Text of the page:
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June 2002 • Vol 2, No. 6 •


By Mumia Abu-Jamal


According to a scattering of broadcast and print reports recently, the Bush Administration had separate warnings from both the CIA and the FBI indicating that operatives of Saudi billionaire Osama bin Laden were planning airplane hijackings in the United States before the events of Sept. 11th, 2001.

Administration spokesmen hasten to add, however, that these were “general,” as opposed to “specific” warnings.

One Bush flack said there was no “direct indication” that these “high-jackings” would involve the suicides of the attackers.


Now, over 8 months after the bombings that transformed two of the nation’s most prominent landmarks into plumes of ash and dust, comes word that the Administration had advance warning—perhaps by as much as a week—and did nothing. What’s that say about U.S. intelligence?

Already, the voices of apologists are heard, screeching that the poor CIA/FBI have too much work to do as it is, and were overburdened, perhaps too busy to really see through the haze of data to the reality of the threats. It is these same voices that provide political cover for the Congressional forces that now want to vastly increase the monies going to these and similar agencies. (Boy—talk about throwing money at a problem!)

Rarely has the nation so blithely rewarded and celebrated failure.

How is it that the eldest son of a former CIA Director, could possibly miss the implications of these kinds of reports that were (one would think) included in the President’s “intelligence” briefing?

The MIT-based scholar/activist/writer Noam Chomsky, in his most recent best seller “9-11,” finds fault with the failure of U.S. intelligence to heed a number of signals offered by the government of Sudan, several years before the towers collapsed in the heart of Manhattan.

Chomsky, who has lately been criticized by the corporate gatekeeper press for his “radical” views on 9-11 (at least prior to the latest revelations about prior warnings) wrote about, not a lack of resources by the CIA/FBI, but a kind of imperial small-mindedness, as well as a remarkable short-sightedness.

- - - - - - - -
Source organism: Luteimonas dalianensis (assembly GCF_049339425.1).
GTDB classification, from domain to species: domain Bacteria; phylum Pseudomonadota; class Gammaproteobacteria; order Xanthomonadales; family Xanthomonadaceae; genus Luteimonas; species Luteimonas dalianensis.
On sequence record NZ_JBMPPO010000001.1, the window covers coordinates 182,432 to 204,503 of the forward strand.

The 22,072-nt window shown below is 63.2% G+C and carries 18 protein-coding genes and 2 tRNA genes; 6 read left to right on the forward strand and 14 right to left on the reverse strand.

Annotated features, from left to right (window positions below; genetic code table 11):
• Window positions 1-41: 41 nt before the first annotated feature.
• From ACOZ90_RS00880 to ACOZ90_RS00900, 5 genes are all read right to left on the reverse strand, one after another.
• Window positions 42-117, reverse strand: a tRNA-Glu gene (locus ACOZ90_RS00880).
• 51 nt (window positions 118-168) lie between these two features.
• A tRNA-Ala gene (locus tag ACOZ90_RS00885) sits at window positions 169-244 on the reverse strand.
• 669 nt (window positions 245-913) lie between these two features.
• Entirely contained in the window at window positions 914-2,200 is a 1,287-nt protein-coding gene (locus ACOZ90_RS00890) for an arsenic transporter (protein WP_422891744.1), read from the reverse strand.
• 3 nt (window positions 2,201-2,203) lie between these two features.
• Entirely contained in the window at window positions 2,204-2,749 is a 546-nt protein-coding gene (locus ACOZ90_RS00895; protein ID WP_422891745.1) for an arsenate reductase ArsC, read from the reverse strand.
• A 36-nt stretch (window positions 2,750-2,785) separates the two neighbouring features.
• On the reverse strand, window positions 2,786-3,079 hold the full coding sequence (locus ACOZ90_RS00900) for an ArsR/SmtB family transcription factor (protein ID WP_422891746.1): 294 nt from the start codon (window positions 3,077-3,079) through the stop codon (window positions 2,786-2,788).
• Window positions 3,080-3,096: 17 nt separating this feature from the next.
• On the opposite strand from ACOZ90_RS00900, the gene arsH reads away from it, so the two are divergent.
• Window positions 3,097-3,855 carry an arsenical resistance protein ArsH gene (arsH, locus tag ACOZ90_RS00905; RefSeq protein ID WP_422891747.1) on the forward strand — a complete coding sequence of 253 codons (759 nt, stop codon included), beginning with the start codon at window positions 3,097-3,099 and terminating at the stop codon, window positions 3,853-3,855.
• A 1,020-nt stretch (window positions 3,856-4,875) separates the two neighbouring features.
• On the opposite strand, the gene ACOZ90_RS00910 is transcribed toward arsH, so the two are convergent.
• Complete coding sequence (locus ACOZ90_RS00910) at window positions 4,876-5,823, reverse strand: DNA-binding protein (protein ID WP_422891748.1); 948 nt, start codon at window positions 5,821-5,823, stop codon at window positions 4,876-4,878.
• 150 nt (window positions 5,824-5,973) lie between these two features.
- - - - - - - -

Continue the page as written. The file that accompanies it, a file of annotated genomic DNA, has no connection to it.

The bombing also carried severe costs for the people of the United States, as became glaringly evident on the 11th September, or should have. It seems to me remarkable that this has not been brought up prominently (if at all), in the extensive discussion of intelligence failures that lie behind the 9-11 atrocities.

Just before the 1998 missile strike [Note: Here Chomsky refers to the Clinton-era bombing of the Al-Shifa pharmaceutical plant in Sudan-maj], Sudan detained two men suspected of bombing the American embassies in East Africa, notifying Washington, U.S. officials confirmed. But the U.S. rejected Sudan’s offer of cooperation, and after the missile attack, Sudan “angrily released” the suspects (James Risen, New York Times, July 30, 1999); they have since been identified as bin Laden operatives. Recently leaked FBI memos add another reason why Sudan “angrily released” the suspects. The memos reveal that the FBI wanted them extradited, but the State Department refused. One “senior CIA source” now describes this and other rejections of Sudanese offers of cooperation as “the worst single intelligence failure in this whole terrible business” of September 11. “It is the key to this whole thing right now” because of the voluminous evidence on bin Laden that Sudan offered to produce, offers that were repeatedly rebuffed because of the administration’s “irrational hatred” of Sudan, the senior CIA source reports. [Chomsky, 9-11, (New York: Open Media/Seven Stories Press, 2001), pp. 52-53]

When professor Chomsky was writing those words, he (presumably) had no idea that subsequent reports would show that the current administration’s intelligence people had prior knowledge of 9/11, but all but ignored it.

Oh. Ahem—had “no specific information”—I stand corrected.

What did they need? A flight plan? What did they think they would do once they hijacked a flight of Americans—hold them for ransom? When one of their leading benefactors was a man of immense personal and familial wealth?

It took 8 months—over 40 weeks—for the gatekeeper to break the news that the sitting administration had prior, detailed (albeit “non-specific”) information about an upcoming attack. What next?

What is lost in this shuffle is the obvious realization that the job of the intelligence experts and agencies isn’t to protect the lives of average Americans. It’s to protect the policy objectives of the administration, and to project those interests abroad, in the interest of Big Business. It’s to protect the ruling class of this system, and their world hegemony over raw materials, third world labor, and globalized exploitation. Their job isn’t defense—it’s offense.


—Copyright (c) 2002 Mumia Abu-Jamal





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